If broth wasn’t a nutritional powerhouse, people all over the world wouldn’t be spending hours simmering bones in a kettle or crockpot. It’s a superfood that is vastly underestimated. Let’s take a look at the bone broth nutrition facts for a breakdown of the minerals and amino acids.
Before we list the full nutritional content, we must point out that our list is somewhat of a ballpark range for a regular 1-cup serving of broth. It does not take into account additional ingredients, such as vegetables, meat, or spices. The nutrition may also slightly differ depending on the types of bones used.
If you were to look at the nutrition facts label of a typical prepackaged broth, you won’t see much in way of nutritional density. Case in point with the nutritional label for a package of Swanson Chicken Broth (label courtesy of My Fitness Pal):
It has zero vitamins A and C and a measly 2% of the minerals calcium and iron. On the surface, this doesn’t seem very impressive. This is absolutely uninspiring compared to the nutrition label of, say, a bag of organic kale.
At face value, these nutrition facts absolutely fall flat. However, what the label does not disclose are the rich amino acids and a few other compounds. Nutritional labels are a bit flawed in the sense that they often leave out the amino acids (for protein-based foods). The same goes for minerals. While some of the more prominent ones like iron and calcium may be listed, the rest is often left out. If these were included, you would see that broth is indeed extremely dense in nutrition.
Whether made from chicken or bovine bones, broth is extremely rich in collagen and gelatin. These proteins are broken down into amino acids, which have been shown in numerous independent studies to aid the body in cellular function, reproduction, and repair. The proteins contain these powerful amino acids:
Aside from amino acids, broth is also high in minerals and electrolytes. Think of it as a natural form of Gatorade minus the sugar and other preservatives. Broth is high in potassium, magnesium, and phosphorous.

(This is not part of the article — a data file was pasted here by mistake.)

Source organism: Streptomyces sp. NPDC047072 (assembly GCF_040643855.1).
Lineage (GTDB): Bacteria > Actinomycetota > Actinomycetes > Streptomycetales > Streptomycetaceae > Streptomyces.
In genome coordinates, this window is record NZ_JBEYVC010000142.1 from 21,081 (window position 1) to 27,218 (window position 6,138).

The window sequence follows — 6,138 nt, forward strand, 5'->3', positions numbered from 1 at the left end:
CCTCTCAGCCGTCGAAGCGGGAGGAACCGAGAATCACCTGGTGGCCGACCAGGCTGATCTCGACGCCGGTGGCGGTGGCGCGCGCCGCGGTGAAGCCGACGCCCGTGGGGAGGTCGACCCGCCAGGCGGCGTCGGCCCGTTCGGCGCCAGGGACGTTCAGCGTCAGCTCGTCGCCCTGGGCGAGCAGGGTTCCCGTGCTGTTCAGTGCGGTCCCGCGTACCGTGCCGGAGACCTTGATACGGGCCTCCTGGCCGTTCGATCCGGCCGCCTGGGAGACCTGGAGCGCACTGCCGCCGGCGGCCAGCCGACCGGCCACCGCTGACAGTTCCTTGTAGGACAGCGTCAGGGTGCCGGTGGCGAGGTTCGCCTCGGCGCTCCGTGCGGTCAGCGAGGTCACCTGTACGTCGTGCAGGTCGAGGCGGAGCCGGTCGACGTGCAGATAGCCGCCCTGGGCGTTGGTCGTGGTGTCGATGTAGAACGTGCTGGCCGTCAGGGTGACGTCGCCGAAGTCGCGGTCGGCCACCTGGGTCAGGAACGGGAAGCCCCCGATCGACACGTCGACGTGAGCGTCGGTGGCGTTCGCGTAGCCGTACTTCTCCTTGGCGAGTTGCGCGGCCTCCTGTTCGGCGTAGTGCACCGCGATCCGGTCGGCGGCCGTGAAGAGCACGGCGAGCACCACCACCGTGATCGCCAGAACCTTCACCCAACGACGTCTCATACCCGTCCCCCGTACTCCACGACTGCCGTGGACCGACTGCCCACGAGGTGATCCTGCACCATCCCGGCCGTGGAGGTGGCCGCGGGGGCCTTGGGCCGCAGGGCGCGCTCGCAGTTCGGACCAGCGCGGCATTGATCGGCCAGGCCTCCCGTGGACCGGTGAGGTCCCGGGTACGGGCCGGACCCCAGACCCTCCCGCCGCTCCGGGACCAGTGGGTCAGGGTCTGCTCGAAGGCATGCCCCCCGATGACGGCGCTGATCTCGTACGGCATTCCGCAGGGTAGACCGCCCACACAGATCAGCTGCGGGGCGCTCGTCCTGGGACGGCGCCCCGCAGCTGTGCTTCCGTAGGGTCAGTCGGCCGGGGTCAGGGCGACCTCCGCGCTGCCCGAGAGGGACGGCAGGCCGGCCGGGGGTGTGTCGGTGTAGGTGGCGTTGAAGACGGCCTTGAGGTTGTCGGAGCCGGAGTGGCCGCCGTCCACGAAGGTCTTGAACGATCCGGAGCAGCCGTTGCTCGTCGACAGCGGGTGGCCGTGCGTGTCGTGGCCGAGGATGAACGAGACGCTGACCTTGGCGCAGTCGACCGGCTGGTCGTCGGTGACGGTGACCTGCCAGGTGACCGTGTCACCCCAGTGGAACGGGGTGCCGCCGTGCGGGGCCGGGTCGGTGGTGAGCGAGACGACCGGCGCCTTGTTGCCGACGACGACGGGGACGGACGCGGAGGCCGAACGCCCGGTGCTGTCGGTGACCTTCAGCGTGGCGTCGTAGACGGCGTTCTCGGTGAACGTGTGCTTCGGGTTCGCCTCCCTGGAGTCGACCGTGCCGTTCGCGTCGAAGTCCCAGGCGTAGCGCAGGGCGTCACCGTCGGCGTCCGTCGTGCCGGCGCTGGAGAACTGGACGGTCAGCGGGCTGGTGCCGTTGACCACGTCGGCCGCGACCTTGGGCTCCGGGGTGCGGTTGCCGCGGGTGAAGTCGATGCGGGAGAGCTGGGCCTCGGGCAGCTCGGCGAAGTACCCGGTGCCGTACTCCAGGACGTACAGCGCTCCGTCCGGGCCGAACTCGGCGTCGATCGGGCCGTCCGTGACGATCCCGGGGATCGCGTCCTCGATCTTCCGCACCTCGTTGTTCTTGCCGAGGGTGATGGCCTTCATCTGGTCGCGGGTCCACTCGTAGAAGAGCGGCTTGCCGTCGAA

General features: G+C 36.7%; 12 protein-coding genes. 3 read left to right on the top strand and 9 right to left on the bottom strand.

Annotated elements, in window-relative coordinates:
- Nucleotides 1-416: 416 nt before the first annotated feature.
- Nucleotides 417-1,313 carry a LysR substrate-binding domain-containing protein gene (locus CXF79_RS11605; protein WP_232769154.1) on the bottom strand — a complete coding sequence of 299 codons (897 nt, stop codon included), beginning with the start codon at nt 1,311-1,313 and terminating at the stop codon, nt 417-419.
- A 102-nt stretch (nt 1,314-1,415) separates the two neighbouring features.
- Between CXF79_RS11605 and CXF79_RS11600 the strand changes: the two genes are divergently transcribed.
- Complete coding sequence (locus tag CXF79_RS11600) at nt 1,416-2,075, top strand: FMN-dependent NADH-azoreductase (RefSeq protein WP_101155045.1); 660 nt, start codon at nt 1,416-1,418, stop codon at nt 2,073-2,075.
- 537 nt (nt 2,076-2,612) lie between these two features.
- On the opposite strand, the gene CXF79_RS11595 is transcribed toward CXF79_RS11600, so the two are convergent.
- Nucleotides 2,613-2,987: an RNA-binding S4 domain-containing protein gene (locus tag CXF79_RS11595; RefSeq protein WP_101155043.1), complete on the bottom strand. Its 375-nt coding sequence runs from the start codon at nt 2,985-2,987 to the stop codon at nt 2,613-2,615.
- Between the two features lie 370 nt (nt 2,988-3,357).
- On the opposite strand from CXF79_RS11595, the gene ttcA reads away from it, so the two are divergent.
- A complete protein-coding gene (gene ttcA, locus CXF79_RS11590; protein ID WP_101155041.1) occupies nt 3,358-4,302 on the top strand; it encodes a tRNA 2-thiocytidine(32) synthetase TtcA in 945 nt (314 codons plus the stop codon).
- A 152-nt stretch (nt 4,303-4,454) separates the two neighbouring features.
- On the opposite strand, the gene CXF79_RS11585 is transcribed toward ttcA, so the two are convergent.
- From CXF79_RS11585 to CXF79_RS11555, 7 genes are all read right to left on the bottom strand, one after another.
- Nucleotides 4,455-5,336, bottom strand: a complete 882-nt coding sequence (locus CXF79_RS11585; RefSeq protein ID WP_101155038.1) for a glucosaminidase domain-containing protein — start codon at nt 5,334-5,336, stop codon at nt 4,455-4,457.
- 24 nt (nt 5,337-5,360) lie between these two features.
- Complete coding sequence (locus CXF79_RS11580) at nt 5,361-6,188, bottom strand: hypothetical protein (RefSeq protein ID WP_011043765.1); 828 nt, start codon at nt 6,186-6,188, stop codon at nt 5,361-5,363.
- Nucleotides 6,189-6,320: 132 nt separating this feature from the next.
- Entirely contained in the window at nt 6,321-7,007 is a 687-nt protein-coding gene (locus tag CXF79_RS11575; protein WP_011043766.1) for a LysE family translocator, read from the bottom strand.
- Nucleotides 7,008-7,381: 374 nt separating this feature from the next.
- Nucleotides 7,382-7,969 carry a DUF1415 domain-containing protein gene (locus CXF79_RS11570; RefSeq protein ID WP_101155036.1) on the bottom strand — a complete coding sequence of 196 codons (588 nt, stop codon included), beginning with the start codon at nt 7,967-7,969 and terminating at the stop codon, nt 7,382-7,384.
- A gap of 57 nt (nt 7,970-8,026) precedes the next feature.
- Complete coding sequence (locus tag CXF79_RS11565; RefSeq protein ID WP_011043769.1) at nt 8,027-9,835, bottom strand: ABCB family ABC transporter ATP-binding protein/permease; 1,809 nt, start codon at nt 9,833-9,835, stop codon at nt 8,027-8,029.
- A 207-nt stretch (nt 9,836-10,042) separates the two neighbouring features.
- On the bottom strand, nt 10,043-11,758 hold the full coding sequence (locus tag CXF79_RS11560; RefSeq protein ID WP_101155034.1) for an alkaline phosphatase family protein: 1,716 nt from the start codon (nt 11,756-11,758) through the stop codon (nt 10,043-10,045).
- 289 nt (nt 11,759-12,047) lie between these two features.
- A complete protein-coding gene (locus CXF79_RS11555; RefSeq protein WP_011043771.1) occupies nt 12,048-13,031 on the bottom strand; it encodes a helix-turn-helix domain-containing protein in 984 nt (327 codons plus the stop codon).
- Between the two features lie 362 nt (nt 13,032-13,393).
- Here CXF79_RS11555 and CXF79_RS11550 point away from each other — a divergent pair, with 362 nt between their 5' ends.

Many people on the keto (low carb) diet actually take broth to replenish lost nutrients. When you eschew carbs, the kidney also begins expelling more water. This accounts for the initial rapid weight loss; it’s mostly water retention you’re losing. The water flush also results in excretion of valuable minerals and electrolytes.
We’re not pointing this out to advocate for a keto diet. The Truth Nutra philosophy is not in favor of eliminating any macronutrients. We point this out to demonstrate the value of broth for replacing the minerals and electrolytes your body counts on for the most basic functions.
You now know that broth is loaded in nutrients regardless of what its nutrition label may suggest. What about bone broth calories? How much in a serving? This might be something you want to know if you’re keeping track of calories for muscle gain or fat loss.
Referring back to the pic above of the Swanson Broth nutrition label, you can see that a one-cup serving has a mere 10 calories. Assuming that you don’t add additional ingredients, the calorie count is practically negligible. This makes broth a useful aid during intermittent fasting. Many people swear by the efficacy of broth as an appetite suppressant. Consume it midway through your fast, and it will help you keep cravings in check.
As you can see, bone broth calories are very few, yet very useful in so many ways.
Are these nutrition facts the same for a broth supplement in pill or powder form? Assuming the product is from a high-quality organic source with minimal fillers, then yes, it’s about identical. This is certainly the case with Total Bone Broth made from organic bovine collagen and gelatin. This supplement also has the added benefit of hydrolyzed collagen for maximum bioavailability.
The takeaway? Don’t be discouraged by its nutrition facts. Most nutritional labels limit the listing to common vitamins and one or two minerals. Broth is one of the most nutritious foods that benefit your mind and body. It’s a superfood even if most health sites seldom mention it.
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